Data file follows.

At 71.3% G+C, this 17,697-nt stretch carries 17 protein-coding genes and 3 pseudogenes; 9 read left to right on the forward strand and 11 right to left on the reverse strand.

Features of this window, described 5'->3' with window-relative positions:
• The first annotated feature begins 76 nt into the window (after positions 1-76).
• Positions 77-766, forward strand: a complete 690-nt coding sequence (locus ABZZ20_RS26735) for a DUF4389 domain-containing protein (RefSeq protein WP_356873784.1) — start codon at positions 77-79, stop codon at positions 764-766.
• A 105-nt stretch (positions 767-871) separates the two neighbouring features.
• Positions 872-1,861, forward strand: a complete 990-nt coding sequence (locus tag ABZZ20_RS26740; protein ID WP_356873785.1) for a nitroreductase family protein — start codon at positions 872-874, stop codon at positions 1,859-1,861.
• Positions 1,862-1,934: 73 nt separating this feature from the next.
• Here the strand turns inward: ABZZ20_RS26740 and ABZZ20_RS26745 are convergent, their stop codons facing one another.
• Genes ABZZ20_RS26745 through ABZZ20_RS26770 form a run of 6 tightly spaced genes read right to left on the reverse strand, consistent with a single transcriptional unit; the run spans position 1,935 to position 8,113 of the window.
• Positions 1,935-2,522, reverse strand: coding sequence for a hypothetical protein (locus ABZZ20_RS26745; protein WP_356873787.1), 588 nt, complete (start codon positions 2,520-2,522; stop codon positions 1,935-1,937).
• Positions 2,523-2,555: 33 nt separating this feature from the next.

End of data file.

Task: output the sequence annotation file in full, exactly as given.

At 71.3% G+C, this 17,697-nt stretch carries 17 protein-coding genes and 3 pseudogenes; 9 read left to right on the forward strand and 11 right to left on the reverse strand.

Features of this window, described 5'->3' with window-relative positions:
• The first annotated feature begins 76 nt into the window (after positions 1-76).
• Positions 77-766, forward strand: a complete 690-nt coding sequence (locus ABZZ20_RS26735) for a DUF4389 domain-containing protein (RefSeq protein WP_356873784.1) — start codon at positions 77-79, stop codon at positions 764-766.
• A 105-nt stretch (positions 767-871) separates the two neighbouring features.
• Positions 872-1,861, forward strand: a complete 990-nt coding sequence (locus tag ABZZ20_RS26740; protein ID WP_356873785.1) for a nitroreductase family protein — start codon at positions 872-874, stop codon at positions 1,859-1,861.
• Positions 1,862-1,934: 73 nt separating this feature from the next.
• Here the strand turns inward: ABZZ20_RS26740 and ABZZ20_RS26745 are convergent, their stop codons facing one another.
• Genes ABZZ20_RS26745 through ABZZ20_RS26770 form a run of 6 tightly spaced genes read right to left on the reverse strand, consistent with a single transcriptional unit; the run spans position 1,935 to position 8,113 of the window.
• Positions 1,935-2,522, reverse strand: coding sequence for a hypothetical protein (locus ABZZ20_RS26745; protein WP_356873787.1), 588 nt, complete (start codon positions 2,520-2,522; stop codon positions 1,935-1,937).
• Positions 2,523-2,555: 33 nt separating this feature from the next.